February 13, 2009
Surround SCM Labels
Labels have always been a part of Surround SCM, however, they were originally provided mainly to support conversions from legacy systems that used labels. The following is an overview of the new labels. We always suggested that our customers use snapshot branches and steer away from using labels whenever possible. Labels were not treated as first-class citizens and had several limitations, for example:
- You could not delete a label
- You could not edit a label
- You could not view differences between two labels.
- And others....
What are labels anyway?Since we steered you away from labels, you might have chosen not to waste any time learning about them, and who could blame you. Unless you came from another system that used labels, you probably never used them. So you may be wondering what are labels and why should you care about them. Labels allow you to apply a string to a file or set of files, and the string is associated with a specific version of the file(s). For example, you just did a get of your entire project and did a successfull build. One way to capture this build is to create a snashot branch. Another approch is to apply a label (the string would be the build number) to the project. If you are confused when to use a label and when to use a snapshot, there is an article posted in our general wiki on this. Keep in mind that the article was written for versions prior to 2009.
Adding files to labelsOne key change in the way labels work now is that now you add files to labels, as opposed to adding a label to a file. This was all done in a single operation. In prior versions, you only created a label when you were about to apply it to a file. You typed in the label name and it was associated with the selected file(s). If you wanted to add more files to the label you added a label by the same name to those files. Now, you can create the label first, and then apply it to the file(s). In fact, you could create several "empty" labels and then apply these labels to which ever files and versions you would like. The end result is virtually the same. Some concepts remain the same. You can still apply a label to single file, a selected group of files, or to an entire tree of files by adding the label at the repository level. Also, labels are still only applied to files, not repositories. One of the improvements is that you can now choose an existing label or a new label. If you want to apply an existing label to a file, you don't have to remember the label name and hope you did not mistype it. Being able to choose it from a list eliminates this risk. When you create a new label, you can also specify the scope. A label can be scoped to only exist on a specific branch, or on all branches for a given mainline. If you specify the scope to only be on a specific branch, the label will only show up there. This is a little bit different than in previous versions, where a label would be applied on a branch, but after a promote or rebase, the label would also show up on the destination branch. Labels also work a little different with shared files. The label is only applied to a specific share, instead of all shares. Figure 1 below illustrates the dialog that comes up when you choose to apply a label:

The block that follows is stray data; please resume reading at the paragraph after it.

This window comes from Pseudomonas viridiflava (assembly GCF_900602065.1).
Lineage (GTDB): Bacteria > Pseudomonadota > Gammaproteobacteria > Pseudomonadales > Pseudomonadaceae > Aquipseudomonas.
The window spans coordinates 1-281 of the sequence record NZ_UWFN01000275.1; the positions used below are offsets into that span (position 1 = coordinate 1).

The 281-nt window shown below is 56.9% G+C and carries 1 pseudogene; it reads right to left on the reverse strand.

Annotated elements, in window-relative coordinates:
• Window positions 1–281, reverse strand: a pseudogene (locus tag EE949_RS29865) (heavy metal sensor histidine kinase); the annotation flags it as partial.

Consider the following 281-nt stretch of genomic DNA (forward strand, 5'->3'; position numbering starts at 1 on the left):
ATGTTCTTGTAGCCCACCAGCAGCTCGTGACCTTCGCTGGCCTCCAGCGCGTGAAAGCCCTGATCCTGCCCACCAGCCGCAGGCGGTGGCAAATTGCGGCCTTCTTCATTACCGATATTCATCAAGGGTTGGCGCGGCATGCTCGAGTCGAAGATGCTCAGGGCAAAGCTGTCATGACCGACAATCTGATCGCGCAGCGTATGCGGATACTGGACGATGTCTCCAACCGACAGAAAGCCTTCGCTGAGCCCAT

Label managementNow that we have added all of the new functionality to labels, we also needed to provide a way to easily manage labels. This management console is accessed from the Tools > Labels menu option. From here you are able to see all labels, change their name, remove files from them, delete the label entirely, duplicate the label, and even view differences between two labels.
Creating new labelsClick on the Add button to create a new label. Figure 3 below illustrates the Create Label dialog.
Editing existing labelsClick on Edit to edit an existing label. Figure 4 below illustrates the Edit Label dialog.
- Edit the label name.
- Edit the label description.
- Change the scope of the label.
- Remove file(s) from the label.
- Change the hidden attribute.
Deleting labelsClick on Delete to delete the label and all information associated with this label. The files associated with the label will not be removed, but any information about the label itself is destroyed (not recoverable).
DuplicateClick on Duplicate if you want to create a new label that contains an identical file list (and versions associated) of an existing label. The duplicate can have different scope and different hidden attribute.
Comparing LabelsSelect two labels and select Differences two see how to labels compare to each other. Figure 5 below illustrates the Label Differences dialog.
- Identical - Both labels have the same version of the same file on the same branch.
- Missing - Label does not contain this file (any version) on the specified branch (may exist on another branch if it is a global label).
- Version - Both labels have the same file on the same branch, but are associated with different versions. Selecting a file that has a version difference enables the Differences button, which launches a diff utility showing the difference between the two versions.